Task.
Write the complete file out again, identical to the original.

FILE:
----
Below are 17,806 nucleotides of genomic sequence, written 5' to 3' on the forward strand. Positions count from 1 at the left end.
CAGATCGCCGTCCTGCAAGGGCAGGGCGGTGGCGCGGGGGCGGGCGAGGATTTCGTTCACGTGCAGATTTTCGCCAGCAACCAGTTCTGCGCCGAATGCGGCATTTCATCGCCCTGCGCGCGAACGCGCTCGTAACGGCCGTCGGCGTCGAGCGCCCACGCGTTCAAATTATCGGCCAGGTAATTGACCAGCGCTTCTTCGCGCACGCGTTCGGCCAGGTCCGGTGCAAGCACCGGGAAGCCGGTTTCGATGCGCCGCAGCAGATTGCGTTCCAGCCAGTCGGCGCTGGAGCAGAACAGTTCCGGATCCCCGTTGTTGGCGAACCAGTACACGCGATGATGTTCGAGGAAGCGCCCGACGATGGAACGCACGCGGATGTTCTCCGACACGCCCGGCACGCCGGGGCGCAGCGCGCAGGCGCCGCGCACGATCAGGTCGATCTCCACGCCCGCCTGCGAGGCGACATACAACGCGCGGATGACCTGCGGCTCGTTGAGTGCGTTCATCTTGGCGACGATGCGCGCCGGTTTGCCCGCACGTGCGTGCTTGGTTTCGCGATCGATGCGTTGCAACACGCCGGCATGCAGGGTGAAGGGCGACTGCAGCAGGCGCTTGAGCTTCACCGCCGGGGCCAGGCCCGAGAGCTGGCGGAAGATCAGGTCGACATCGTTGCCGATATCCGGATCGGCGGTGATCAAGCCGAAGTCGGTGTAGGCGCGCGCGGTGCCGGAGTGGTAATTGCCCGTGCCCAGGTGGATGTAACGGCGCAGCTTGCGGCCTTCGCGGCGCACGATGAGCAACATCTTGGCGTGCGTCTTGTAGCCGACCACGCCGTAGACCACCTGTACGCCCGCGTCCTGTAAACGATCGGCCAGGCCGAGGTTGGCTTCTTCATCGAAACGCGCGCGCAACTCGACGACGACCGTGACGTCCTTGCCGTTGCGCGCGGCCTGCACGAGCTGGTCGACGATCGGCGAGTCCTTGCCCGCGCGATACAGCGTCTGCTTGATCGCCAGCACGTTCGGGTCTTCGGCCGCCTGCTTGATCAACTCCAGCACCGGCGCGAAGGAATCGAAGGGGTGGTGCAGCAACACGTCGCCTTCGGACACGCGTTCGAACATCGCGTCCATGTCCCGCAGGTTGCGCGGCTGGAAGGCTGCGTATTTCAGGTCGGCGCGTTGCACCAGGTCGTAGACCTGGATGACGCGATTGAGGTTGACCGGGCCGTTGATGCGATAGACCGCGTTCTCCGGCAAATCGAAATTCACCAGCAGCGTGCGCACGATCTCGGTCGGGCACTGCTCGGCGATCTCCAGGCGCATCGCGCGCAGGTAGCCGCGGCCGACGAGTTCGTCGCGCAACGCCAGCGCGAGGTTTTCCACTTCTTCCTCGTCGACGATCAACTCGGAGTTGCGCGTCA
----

Below are 17,806 nucleotides of genomic sequence, written 5' to 3' on the forward strand. Positions count from 1 at the left end.
CAGATCGCCGTCCTGCAAGGGCAGGGCGGTGGCGCGGGGGCGGGCGAGGATTTCGTTCACGTGCAGATTTTCGCCAGCAACCAGTTCTGCGCCGAATGCGGCATTTCATCGCCCTGCGCGCGAACGCGCTCGTAACGGCCGTCGGCGTCGAGCGCCCACGCGTTCAAATTATCGGCCAGGTAATTGACCAGCGCTTCTTCGCGCACGCGTTCGGCCAGGTCCGGTGCAAGCACCGGGAAGCCGGTTTCGATGCGCCGCAGCAGATTGCGTTCCAGCCAGTCGGCGCTGGAGCAGAACAGTTCCGGATCCCCGTTGTTGGCGAACCAGTACACGCGATGATGTTCGAGGAAGCGCCCGACGATGGAACGCACGCGGATGTTCTCCGACACGCCCGGCACGCCGGGGCGCAGCGCGCAGGCGCCGCGCACGATCAGGTCGATCTCCACGCCCGCCTGCGAGGCGACATACAACGCGCGGATGACCTGCGGCTCGTTGAGTGCGTTCATCTTGGCGACGATGCGCGCCGGTTTGCCCGCACGTGCGTGCTTGGTTTCGCGATCGATGCGTTGCAACACGCCGGCATGCAGGGTGAAGGGCGACTGCAGCAGGCGCTTGAGCTTCACCGCCGGGGCCAGGCCCGAGAGCTGGCGGAAGATCAGGTCGACATCGTTGCCGATATCCGGATCGGCGGTGATCAAGCCGAAGTCGGTGTAGGCGCGCGCGGTGCCGGAGTGGTAATTGCCCGTGCCCAGGTGGATGTAACGGCGCAGCTTGCGGCCTTCGCGGCGCACGATGAGCAACATCTTGGCGTGCGTCTTGTAGCCGACCACGCCGTAGACCACCTGTACGCCCGCGTCCTGTAAACGATCGGCCAGGCCGAGGTTGGCTTCTTCATCGAAACGCGCGCGCAACTCGACGACGACCGTGACGTCCTTGCCGTTGCGCGCGGCCTGCACGAGCTGGTCGACGATCGGCGAGTCCTTGCCCGCGCGATACAGCGTCTGCTTGATCGCCAGCACGTTCGGGTCTTCGGCCGCCTGCTTGATCAACTCCAGCACCGGCGCGAAGGAATCGAAGGGGTGGTGCAGCAACACGTCGCCTTCGGACACGCGTTCGAACATCGCGTCCATGTCCCGCAGGTTGCGCGGCTGGAAGGCTGCGTATTTCAGGTCGGCGCGTTGCACCAGGTCGTAGACCTGGATGACGCGATTGAGGTTGACCGGGCCGTTGATGCGATAGACCGCGTTCTCCGGCAAATCGAAATTCACCAGCAGCGTGCGCACGATCTCGGTCGGGCACTGCTCGGCGATCTCCAGGCGCATCGCGCGCAGGTAGCCGCGGCCGACGAGTTCGTCGCGCAACGCCAGCGCGAGGTTTTCCACTTCTTCCTCGTCGACGATCAACTCGGAGTTGCGCGTCA